The court must "scrutinize the record in its entirety to determine the reasonableness of the [Commissioner]'s factual findings." Walker, 826 F.2d at 999. A reviewing court must not look only to those parts of the record that support the decision of the ALJ, but also must view the record in its entirety and take account of evidence that detracts from the evidence relied upon by the ALJ. Hillsman v. Bowen, 804 F.2d 1179, 1180 (11th Cir. 1987).

IV. LEGAL STANDARD

Under 42 U.S.C. § 423(d)(1)(A), a person is entitled to disability benefits when the person cannot "engage in any substantial gainful activity by reason of any medically determinable physical or mental impairment which can be expected to result in death or which has lasted or can be expected to last for a continuous period of not less than 12 months" 42 U.S.C. § 423(d)(1)(A). To make this determination, the Commissioner employs a five-step, sequential evaluation process:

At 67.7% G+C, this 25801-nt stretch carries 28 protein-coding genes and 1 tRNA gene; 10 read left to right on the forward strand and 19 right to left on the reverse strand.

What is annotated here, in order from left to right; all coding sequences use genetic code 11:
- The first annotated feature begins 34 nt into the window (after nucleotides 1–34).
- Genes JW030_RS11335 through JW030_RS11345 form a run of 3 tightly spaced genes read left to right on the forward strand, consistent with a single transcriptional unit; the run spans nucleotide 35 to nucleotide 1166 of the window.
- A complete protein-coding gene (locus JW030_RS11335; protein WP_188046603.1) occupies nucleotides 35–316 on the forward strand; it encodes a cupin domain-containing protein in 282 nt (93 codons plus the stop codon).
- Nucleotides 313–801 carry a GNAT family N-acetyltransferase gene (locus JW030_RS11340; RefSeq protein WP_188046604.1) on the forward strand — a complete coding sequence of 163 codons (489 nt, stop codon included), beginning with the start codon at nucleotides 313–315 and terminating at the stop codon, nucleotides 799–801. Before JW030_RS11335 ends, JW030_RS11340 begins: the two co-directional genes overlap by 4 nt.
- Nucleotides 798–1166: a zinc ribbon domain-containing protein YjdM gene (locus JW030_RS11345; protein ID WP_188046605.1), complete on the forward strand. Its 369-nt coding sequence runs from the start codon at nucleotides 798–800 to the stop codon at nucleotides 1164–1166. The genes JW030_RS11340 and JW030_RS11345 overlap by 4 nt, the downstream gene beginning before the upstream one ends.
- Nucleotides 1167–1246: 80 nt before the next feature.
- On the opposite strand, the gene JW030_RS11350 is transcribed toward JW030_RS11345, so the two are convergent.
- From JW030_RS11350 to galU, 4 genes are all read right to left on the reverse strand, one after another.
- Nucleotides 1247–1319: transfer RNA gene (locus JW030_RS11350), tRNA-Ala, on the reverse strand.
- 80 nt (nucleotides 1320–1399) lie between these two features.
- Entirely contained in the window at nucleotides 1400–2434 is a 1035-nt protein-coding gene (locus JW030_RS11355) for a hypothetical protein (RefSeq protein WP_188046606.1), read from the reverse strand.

(1) Is the person presently unemployed?
(2) Is the person's impairment severe?
(3) Does the person's impairment meet or equal one of the specific impairments set forth in 20 C.F.R. Pt. 404, Subpt. P, App. 1?
(4) Is the person unable to perform his or her former occupation?
(5) Is the person unable to perform any other work within the economy?
An affirmative answer to any of the above questions leads either to the next question, or, on steps three and five, to a finding of disability. A negative answer to any question, other than step three, leads to a determination of "not disabled."

McDaniel v. Bowen, 800 F.2d 1026, 1030 (11th Cir. 1986); 20 C.F.R. §§ 404.1520, 416.920.